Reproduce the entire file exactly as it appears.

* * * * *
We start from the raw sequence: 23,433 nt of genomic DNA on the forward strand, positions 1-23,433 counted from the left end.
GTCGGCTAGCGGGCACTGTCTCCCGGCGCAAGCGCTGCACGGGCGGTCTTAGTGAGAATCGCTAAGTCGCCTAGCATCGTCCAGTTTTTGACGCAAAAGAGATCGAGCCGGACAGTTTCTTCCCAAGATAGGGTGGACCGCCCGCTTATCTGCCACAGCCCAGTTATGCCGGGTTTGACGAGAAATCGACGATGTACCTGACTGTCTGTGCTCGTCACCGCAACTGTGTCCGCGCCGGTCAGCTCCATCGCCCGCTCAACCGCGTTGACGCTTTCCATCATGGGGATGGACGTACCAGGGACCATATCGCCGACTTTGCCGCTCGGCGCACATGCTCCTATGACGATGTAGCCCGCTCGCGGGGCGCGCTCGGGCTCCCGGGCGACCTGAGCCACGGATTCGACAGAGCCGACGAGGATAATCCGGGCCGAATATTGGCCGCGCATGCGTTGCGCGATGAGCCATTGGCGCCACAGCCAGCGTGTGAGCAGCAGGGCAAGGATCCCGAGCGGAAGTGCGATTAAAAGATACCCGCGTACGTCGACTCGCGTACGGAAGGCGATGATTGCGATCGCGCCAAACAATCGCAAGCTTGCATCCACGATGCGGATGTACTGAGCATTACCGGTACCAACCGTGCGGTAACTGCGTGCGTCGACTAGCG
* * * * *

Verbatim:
We start from the raw sequence: 23,433 nt of genomic DNA on the forward strand, positions 1-23,433 counted from the left end.
GTCGGCTAGCGGGCACTGTCTCCCGGCGCAAGCGCTGCACGGGCGGTCTTAGTGAGAATCGCTAAGTCGCCTAGCATCGTCCAGTTTTTGACGCAAAAGAGATCGAGCCGGACAGTTTCTTCCCAAGATAGGGTGGACCGCCCGCTTATCTGCCACAGCCCAGTTATGCCGGGTTTGACGAGAAATCGACGATGTACCTGACTGTCTGTGCTCGTCACCGCAACTGTGTCCGCGCCGGTCAGCTCCATCGCCCGCTCAACCGCGTTGACGCTTTCCATCATGGGGATGGACGTACCAGGGACCATATCGCCGACTTTGCCGCTCGGCGCACATGCTCCTATGACGATGTAGCCCGCTCGCGGGGCGCGCTCGGGCTCCCGGGCGACCTGAGCCACGGATTCGACAGAGCCGACGAGGATAATCCGGGCCGAATATTGGCCGCGCATGCGTTGCGCGATGAGCCATTGGCGCCACAGCCAGCGTGTGAGCAGCAGGGCAAGGATCCCGAGCGGAAGTGCGATTAAAAGATACCCGCGTACGTCGACTCGCGTACGGAAGGCGATGATTGCGATCGCGCCAAACAATCGCAAGCTTGCATCCACGATGCGGATGTACTGAGCATTACCGGTACCAACCGTGCGGTAACTGCGTGCGTCGACTAGCG